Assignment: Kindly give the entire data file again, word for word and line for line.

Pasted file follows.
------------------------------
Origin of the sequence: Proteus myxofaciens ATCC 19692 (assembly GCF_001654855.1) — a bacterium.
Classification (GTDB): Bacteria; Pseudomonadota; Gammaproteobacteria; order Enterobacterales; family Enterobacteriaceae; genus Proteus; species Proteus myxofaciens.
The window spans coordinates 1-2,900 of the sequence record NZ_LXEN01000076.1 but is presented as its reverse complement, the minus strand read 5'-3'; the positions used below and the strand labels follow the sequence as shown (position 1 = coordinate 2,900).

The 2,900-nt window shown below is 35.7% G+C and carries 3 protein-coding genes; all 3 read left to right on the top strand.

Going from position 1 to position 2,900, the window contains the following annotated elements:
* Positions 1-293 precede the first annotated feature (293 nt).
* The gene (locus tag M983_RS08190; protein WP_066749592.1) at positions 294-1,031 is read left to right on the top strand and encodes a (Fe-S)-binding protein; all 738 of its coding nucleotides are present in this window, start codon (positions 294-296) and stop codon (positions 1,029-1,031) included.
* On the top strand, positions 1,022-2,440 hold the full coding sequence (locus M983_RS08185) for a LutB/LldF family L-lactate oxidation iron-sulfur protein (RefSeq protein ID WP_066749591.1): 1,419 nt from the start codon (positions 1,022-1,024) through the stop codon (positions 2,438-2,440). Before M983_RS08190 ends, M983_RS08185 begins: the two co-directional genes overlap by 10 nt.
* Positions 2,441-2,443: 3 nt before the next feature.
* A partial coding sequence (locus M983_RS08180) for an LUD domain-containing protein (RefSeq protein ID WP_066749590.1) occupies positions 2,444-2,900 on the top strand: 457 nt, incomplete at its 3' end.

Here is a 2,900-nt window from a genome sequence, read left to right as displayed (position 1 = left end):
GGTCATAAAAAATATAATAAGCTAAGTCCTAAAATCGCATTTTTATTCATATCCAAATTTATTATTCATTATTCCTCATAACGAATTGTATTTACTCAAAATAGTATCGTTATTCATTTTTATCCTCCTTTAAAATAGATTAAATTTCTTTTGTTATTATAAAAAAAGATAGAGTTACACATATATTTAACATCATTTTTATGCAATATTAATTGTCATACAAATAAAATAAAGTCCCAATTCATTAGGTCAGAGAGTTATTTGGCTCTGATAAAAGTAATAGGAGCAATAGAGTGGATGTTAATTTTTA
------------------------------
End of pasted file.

Origin of the sequence: Proteus myxofaciens ATCC 19692 (assembly GCF_001654855.1) — a bacterium.
Classification (GTDB): Bacteria; Pseudomonadota; Gammaproteobacteria; order Enterobacterales; family Enterobacteriaceae; genus Proteus; species Proteus myxofaciens.
The window spans coordinates 1-2,900 of the sequence record NZ_LXEN01000076.1 but is presented as its reverse complement, the minus strand read 5'-3'; the positions used below and the strand labels follow the sequence as shown (position 1 = coordinate 2,900).

The 2,900-nt window shown below is 35.7% G+C and carries 3 protein-coding genes; all 3 read left to right on the top strand.

Going from position 1 to position 2,900, the window contains the following annotated elements:
* Positions 1-293 precede the first annotated feature (293 nt).
* The gene (locus tag M983_RS08190; protein WP_066749592.1) at positions 294-1,031 is read left to right on the top strand and encodes a (Fe-S)-binding protein; all 738 of its coding nucleotides are present in this window, start codon (positions 294-296) and stop codon (positions 1,029-1,031) included.
* On the top strand, positions 1,022-2,440 hold the full coding sequence (locus M983_RS08185) for a LutB/LldF family L-lactate oxidation iron-sulfur protein (RefSeq protein ID WP_066749591.1): 1,419 nt from the start codon (positions 1,022-1,024) through the stop codon (positions 2,438-2,440). Before M983_RS08190 ends, M983_RS08185 begins: the two co-directional genes overlap by 10 nt.
* Positions 2,441-2,443: 3 nt before the next feature.
* A partial coding sequence (locus M983_RS08180) for an LUD domain-containing protein (RefSeq protein ID WP_066749590.1) occupies positions 2,444-2,900 on the top strand: 457 nt, incomplete at its 3' end.

Here is a 2,900-nt window from a genome sequence, read left to right as displayed (position 1 = left end):
GGTCATAAAAAATATAATAAGCTAAGTCCTAAAATCGCATTTTTATTCATATCCAAATTTATTATTCATTATTCCTCATAACGAATTGTATTTACTCAAAATAGTATCGTTATTCATTTTTATCCTCCTTTAAAATAGATTAAATTTCTTTTGTTATTATAAAAAAAGATAGAGTTACACATATATTTAACATCATTTTTATGCAATATTAATTGTCATACAAATAAAATAAAGTCCCAATTCATTAGGTCAGAGAGTTATTTGGCTCTGATAAAAGTAATAGGAGCAATAGAGTGGATGTTAATTTTTA